Your Mirror is Deceiving You.
Why your bedroom mirror won’t tell if your outfit works.
What’s the first thing you do in a store’s fitting room when you’re trying on clothes? You look in the mirror, of course. That’s how you determine whether you like the way an item fits, if the fabric bunches up in unattractive ways, or if the color lacks harmony with your own.
With more of us shopping online than ever before, our bedroom mirrors are often taking the place of those in a retail fitting room. And like those in the stores, they’ll do the same job of telling if an item of clothing is a solid contender for our wardrobe budget. (Learn to shop online with savvy.)
What they won’t do as well, is tell if you’ve made the best match-up when coordinating separate outfit pieces. For one thing, it’s natural to look at just one area at a time when standing in front of a mirror.
It’s common for a woman to place her focus on the zones she’s most self-conscious about when looking in a mirror; the areas that are the hardest to fit; or the part of the outfit with the most-dominant design feature.
What gets missed is pinpointing whether the proportions of your top and bottom pieces are flattering to your body (more about this in Part II, to come); if the colors of each piece are balanced with the others; and if the full ensemble gives the “vibe” you want to give off.
Get a one-dimensional vantage point.
When I assess a client’s proportions for her, I ask to see a full-body photo, even when we work in person. While I’ve got vast experience in evaluating body types, the physicality of a body can interfere with a truly clear view. The one-dimensional nature of a photo, whether printed or digital, overcomes the distractions of personal characteristics. It allows a clear, “birds-eye” view of the whole person.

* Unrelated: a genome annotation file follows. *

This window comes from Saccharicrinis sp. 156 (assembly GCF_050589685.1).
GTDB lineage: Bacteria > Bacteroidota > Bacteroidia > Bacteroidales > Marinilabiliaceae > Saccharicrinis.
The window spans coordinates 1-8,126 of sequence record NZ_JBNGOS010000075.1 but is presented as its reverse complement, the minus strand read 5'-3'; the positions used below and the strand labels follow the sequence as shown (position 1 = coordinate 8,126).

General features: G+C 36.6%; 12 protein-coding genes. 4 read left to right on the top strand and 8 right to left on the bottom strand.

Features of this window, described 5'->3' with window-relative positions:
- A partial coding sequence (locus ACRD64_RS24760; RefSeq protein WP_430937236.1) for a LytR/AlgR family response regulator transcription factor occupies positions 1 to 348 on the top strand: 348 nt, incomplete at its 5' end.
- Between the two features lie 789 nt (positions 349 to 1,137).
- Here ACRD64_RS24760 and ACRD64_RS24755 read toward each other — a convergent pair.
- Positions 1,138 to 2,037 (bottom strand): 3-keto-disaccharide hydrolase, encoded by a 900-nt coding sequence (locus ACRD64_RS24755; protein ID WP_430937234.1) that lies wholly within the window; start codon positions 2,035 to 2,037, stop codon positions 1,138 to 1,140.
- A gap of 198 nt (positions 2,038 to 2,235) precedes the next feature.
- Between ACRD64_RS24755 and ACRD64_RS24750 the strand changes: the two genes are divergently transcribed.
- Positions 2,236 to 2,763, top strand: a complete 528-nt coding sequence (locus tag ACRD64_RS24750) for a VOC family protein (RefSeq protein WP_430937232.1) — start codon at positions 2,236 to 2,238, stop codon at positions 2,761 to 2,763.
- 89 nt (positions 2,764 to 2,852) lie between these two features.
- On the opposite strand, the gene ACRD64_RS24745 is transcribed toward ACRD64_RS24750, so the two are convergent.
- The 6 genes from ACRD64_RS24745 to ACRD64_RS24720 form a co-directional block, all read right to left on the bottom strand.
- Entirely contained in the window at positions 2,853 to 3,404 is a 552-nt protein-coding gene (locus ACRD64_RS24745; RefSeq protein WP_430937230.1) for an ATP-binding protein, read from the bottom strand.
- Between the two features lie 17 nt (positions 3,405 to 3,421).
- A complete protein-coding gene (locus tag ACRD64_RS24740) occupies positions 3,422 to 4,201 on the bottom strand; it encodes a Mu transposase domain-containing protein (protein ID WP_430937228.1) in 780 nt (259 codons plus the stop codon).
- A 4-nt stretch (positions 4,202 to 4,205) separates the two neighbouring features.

If you apply the broad-view perspective when sizing up your outfits, you’re able to see how they relate to your body in the way other people would see you. (Imagine them noticing you at a distance, as you enter a room. They get a view of the whole picture, rather than its parts, one at a time.)
So grab your phone or camera and take your best shot. You may actually use your mirror to get a selfie reflection, but you won’t be relying on that mirror’s limited frame of reference for your outfit evaluation.
The Mirror’s Redeeming Qualities
While a full-length mirror won’t deliver the best big-picture perspective in reviewing an outfit, I do recommend every woman keep one in her dressing area. To go without is like picking out your pedi color in the dark (heaven forbid!).
Here’s what that full-length mirror still does for you:
- Assures you haven’t neglected to remove a tag from your new purchase before wearing it in public.
- Reminds you to secure that zipper and button in the back. (It’s happened before, right? You do up the button, so it feels like everything’s in place, then a kind female coworker lets you know something else is amiss.)
- Confirms that no hems have fallen since you last wore the item.
- Helps select the right shoes for your outfit.
How do you assess your outfits? Have a comment? Question? Let me know your thoughts in the comment box below. I read them all. (You just might be the inspiration for my next blog post.)
Want to learn more? Work with me.
Patty Buccellato is an image coach and founder of Refined Images. She brings extensive knowledge and expertise to her work with men and women individually, as well as with corporate employee groups.
Patty established Refined Images in 1994, and while her studio is based in Rochester Hills, Michigan, you’ll find her serving clients throughout North America in their homes, offices (normally), and… well, now on Zoom! To get your FREE copy of Patty’s eBook “The Wardrobe Simplifier” visit Refined Images or contact Patty.
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